DooRe does one of the better pots of soondubu in Irvine. The second you receive custody of the soup, crack a raw egg into it, then tuck the yolk under the layers of boiling soybean custard, meat bits, and broth. Let it sink to the bottom to be swaddled in the warmth. By the time you slurp your way back to the egg, it'll be soft poached, ready to be spooned up with the rest of the meal, which will include at least a half dozen smaller dishes call panchan. So nibble on a cooling celery salad here, a wiggly cube of jelly there. But the whole meal would not be complete without rice, here served in lidded metal bowls. You can technically just ask for one tofu soup to share, which comes with one bowl of rice. Then, just order another bowl for a buck, which instantly stretches the meal to become a two-fer.
6. The Rice and Beans at Baja Fish Tacos
At Baja Fish Tacos, flanking your order of tacos, enchiladas, what have you, are rice and beans that aren't just mere supporting players. The beans are so blubbery it's almost soup; but as soon as you rake it up with a fork, it seems to congeal at the cooling touch of the metal. Then there's the rice. It's almost as flavorful as the rice they serve with Hainan chicken. The secret ingredient is probably butter, in fact, I'm pretty sure of it; but it makes these two sides, in my opinion, the best rice and beans north of the Rio Grande and west of the Mississippi. When I'm not particularly hungry, I just order a bowl of it, scarf it in spoonfuls with plenty of the pico de gallo and call it a meal.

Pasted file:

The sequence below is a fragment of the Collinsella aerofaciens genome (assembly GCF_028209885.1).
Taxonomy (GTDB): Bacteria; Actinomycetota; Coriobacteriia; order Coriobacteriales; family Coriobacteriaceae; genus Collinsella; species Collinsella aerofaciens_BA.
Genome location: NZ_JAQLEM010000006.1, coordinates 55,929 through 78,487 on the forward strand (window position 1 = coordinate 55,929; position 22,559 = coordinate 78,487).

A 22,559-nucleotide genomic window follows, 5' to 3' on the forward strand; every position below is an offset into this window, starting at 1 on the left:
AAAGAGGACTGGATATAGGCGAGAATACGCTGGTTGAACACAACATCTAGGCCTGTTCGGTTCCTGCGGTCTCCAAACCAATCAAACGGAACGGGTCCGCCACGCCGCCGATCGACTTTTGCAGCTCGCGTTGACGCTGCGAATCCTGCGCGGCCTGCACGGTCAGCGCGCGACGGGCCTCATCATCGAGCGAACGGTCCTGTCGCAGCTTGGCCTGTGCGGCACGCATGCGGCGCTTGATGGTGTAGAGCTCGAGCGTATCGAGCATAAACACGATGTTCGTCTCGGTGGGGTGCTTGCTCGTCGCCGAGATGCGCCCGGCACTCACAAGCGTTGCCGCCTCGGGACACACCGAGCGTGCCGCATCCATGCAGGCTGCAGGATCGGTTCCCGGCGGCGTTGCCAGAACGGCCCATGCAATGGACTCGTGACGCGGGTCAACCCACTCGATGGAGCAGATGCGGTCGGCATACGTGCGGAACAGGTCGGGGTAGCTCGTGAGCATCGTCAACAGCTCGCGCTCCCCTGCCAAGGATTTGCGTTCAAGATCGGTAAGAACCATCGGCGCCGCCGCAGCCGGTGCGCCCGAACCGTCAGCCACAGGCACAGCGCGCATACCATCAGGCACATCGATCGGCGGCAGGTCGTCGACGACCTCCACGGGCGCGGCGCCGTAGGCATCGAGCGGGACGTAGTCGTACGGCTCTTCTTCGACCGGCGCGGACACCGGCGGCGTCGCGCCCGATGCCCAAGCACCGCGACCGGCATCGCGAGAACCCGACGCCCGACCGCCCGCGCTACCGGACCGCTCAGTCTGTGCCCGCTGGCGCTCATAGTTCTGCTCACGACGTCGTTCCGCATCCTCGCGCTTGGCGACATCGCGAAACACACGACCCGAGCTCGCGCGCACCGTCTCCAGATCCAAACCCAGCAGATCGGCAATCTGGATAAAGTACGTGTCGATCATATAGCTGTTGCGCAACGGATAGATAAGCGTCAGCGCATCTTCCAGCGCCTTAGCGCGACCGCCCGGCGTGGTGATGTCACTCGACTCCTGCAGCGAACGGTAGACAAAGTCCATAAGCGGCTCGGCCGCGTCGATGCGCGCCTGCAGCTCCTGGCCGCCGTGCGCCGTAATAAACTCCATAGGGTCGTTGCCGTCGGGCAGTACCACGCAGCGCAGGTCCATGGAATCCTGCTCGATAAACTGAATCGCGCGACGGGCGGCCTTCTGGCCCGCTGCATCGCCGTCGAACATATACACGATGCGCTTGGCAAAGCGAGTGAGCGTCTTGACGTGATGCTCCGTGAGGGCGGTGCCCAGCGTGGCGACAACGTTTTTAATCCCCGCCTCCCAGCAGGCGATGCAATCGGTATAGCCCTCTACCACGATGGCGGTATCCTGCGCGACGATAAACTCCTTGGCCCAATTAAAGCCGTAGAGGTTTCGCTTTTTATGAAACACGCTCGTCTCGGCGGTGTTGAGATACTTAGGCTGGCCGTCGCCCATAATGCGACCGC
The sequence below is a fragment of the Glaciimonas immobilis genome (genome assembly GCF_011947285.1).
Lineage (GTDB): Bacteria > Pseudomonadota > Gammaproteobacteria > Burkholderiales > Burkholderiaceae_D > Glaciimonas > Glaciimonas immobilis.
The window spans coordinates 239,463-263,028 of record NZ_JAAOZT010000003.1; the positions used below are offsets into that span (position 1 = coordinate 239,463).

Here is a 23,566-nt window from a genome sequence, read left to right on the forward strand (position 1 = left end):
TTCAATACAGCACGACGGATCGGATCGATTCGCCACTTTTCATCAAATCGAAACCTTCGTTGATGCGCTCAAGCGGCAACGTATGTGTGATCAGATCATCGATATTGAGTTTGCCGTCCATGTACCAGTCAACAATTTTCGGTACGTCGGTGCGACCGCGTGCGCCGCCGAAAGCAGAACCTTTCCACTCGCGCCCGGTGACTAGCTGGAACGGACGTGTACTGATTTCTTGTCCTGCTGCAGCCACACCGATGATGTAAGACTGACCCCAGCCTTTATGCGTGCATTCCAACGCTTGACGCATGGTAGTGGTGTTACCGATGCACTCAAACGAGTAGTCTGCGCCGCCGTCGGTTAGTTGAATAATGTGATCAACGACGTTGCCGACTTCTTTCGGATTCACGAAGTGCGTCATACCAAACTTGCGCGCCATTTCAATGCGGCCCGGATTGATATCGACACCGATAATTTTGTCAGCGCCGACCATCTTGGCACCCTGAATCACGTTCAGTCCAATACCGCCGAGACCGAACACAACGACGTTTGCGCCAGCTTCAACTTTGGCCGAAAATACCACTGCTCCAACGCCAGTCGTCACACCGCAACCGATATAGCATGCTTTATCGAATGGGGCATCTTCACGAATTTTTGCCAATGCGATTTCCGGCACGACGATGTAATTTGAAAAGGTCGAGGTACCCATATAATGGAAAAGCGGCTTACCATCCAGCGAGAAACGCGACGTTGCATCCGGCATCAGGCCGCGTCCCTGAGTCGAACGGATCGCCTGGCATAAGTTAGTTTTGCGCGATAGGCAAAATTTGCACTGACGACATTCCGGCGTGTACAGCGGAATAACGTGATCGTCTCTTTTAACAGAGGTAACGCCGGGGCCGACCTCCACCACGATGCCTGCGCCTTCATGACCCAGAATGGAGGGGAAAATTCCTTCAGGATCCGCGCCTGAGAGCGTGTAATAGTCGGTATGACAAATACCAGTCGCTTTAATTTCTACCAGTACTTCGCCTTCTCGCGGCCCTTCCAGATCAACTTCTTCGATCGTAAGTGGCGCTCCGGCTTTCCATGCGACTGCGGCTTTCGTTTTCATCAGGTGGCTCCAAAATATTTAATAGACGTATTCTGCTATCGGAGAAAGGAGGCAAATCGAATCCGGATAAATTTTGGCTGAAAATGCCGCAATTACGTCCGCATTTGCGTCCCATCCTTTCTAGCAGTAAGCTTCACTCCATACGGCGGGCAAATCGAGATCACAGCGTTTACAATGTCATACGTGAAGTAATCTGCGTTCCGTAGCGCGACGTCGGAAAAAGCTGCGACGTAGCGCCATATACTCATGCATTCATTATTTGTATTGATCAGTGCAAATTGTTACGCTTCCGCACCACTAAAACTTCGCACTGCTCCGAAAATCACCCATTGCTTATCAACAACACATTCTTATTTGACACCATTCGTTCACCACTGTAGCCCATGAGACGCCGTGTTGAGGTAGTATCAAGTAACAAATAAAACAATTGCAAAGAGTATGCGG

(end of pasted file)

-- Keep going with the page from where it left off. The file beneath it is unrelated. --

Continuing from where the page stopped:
5. The Pipeline at North Shore Poke Company
In nearly every supermarket from the sparsely populated island of Lanai to the dense tropical metropolis of Honolulu, poke can usually be found in the back of the store where you'd normally expect the butcher. A good grocer such as KTA often has at least a dozen varieties set in refrigerated bins and offered in tempting mounds. Some glisten with sesame oil, others miso and shoyu. A few variants involve octopus and squid. All are scooped into plastic tubs, priced by weight. But the most important thing is that Hawaiians usually eat poke as the protein to accompany rice, not by itself as an overpriced, cylindrical-mold-sculpted appetizer at a fancy restaurant. North Shore Poke Company recognizes this and serves theirs in plastic clamshell containers on top of a big sticky pile of rice. The starch is essential if you order The Pipeline, their most basic poke that's all about the soy sauce umami, the slight tartness of the ahi, and how the cool cubes slide down your throat with the ease of Jell-O. The soy sauce needs the neutrality of the grains to balance its saltiness–a job a tortilla chip or fried wonton skin could never do.
4. Al Bap at Surah